Friday, August 10, 2018

A Yank at the Battle of Amiens: The Chipilly Ridge Sonnets of John Allan Wyeth

Unknown to most Americans, there was one A.E.F. unit which participated in the decisive Battle of Amiens, which began one hundred years ago on this date. The 131st Infantry Regiment of the American 33rd Division was detached to the British 58th Division in the reserve of the British III Corps-- which launched the attack on German positions north of the Somme in the pre-dawn hours of August 8, 1918.

The otherwise rapid Allied advance ran into one serious impediment: a bare seventy-five-foot-high ridge in an oxbow bend on the north bank of the Somme, near Chipilly, which was still in German hands. From this eminence, German machine gunners poured a devastating enfilade fire onto the flank of the Australian corps across the river at Hamel. The job of clearing this ridge was given to the American 131st Regiment. Far from being in position to launch the attack at the designated zero hour of dawn on the ninth, the 131st was dispersed over a wide area, with the 1st and 2nd Battalions spread throughout an area of trenches northwest of Heilly, and the 3rd Battalion at Pierrogot, some twenty miles to the northwest. Throughout the day and night of the eighth and most of the ninth, the three units struggled to cover the distance, locate one another, and get into position at the jumping-off line.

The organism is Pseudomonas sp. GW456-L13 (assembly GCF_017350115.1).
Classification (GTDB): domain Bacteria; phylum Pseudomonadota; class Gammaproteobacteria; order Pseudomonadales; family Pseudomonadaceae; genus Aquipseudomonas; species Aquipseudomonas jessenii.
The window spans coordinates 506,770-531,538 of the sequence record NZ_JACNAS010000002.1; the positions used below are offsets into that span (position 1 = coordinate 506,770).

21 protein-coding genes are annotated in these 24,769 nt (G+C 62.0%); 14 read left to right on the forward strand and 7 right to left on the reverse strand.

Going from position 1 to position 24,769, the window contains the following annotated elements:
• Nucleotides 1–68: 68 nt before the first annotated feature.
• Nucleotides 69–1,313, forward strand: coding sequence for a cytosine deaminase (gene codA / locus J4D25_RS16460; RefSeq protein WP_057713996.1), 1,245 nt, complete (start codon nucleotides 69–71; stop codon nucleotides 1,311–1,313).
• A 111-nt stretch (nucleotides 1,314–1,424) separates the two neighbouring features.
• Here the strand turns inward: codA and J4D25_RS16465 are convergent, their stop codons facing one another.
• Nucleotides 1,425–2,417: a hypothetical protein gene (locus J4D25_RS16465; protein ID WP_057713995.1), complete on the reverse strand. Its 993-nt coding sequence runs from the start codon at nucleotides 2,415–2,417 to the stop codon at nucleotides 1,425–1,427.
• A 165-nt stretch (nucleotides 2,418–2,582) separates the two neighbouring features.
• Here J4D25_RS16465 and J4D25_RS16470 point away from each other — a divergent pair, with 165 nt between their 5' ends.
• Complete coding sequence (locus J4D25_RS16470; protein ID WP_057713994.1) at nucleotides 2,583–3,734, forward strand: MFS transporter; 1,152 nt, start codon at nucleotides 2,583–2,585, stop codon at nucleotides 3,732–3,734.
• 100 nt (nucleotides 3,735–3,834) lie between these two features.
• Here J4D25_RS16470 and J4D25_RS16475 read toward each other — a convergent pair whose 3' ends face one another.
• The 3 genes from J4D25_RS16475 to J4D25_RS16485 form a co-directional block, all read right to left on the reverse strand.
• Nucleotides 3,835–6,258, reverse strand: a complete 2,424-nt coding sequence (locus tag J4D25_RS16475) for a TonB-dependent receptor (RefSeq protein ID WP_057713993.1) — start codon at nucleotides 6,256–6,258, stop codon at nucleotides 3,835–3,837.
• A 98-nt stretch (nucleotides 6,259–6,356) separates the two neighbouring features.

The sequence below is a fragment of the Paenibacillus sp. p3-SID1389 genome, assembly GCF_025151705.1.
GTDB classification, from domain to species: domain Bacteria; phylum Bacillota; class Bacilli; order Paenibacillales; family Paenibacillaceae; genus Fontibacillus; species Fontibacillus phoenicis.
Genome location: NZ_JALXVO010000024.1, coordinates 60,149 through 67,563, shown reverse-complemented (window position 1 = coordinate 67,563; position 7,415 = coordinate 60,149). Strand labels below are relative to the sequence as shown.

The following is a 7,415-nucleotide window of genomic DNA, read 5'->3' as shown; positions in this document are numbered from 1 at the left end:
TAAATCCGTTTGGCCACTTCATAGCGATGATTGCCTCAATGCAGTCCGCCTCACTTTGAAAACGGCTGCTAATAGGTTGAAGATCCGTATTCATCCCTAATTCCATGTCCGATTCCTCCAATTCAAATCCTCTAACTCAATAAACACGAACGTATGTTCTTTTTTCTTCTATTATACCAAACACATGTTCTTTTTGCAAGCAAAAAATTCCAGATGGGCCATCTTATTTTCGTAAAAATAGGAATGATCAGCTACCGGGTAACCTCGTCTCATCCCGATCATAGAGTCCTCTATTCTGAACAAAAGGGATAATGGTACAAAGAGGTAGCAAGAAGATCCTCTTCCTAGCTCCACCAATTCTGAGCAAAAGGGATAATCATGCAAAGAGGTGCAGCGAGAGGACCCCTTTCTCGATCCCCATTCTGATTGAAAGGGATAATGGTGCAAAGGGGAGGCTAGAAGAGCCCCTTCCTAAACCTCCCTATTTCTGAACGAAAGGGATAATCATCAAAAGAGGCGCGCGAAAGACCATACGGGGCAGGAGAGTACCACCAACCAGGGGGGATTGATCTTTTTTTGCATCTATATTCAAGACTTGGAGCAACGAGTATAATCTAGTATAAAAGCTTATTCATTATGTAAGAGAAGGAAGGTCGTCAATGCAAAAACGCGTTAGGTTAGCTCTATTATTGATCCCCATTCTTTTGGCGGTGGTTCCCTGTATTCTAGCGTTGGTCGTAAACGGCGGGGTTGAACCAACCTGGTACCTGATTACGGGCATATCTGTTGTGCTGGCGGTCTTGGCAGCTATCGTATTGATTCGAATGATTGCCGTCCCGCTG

For the the men of the 131st, the night of August 8-9 was one of danger, fatigue, and utter disorientation. They had no information as to the nature of the terrain, and during the night of August 8-9, the 1st and 2nd Battalions were subject to both gas and artillery fire and able to locate one another only with the greatest difficulty. The 2nd Battalion marched without transports or Lewis machine guns and with one hundred pieces of small-arms ammunition per man; the 3rd Battalion had to cover the greatest distance without rations or water. After their night-long march, the men of the 3rd Battalion were to cover the final four miles at a run while carrying fully-loaded packs.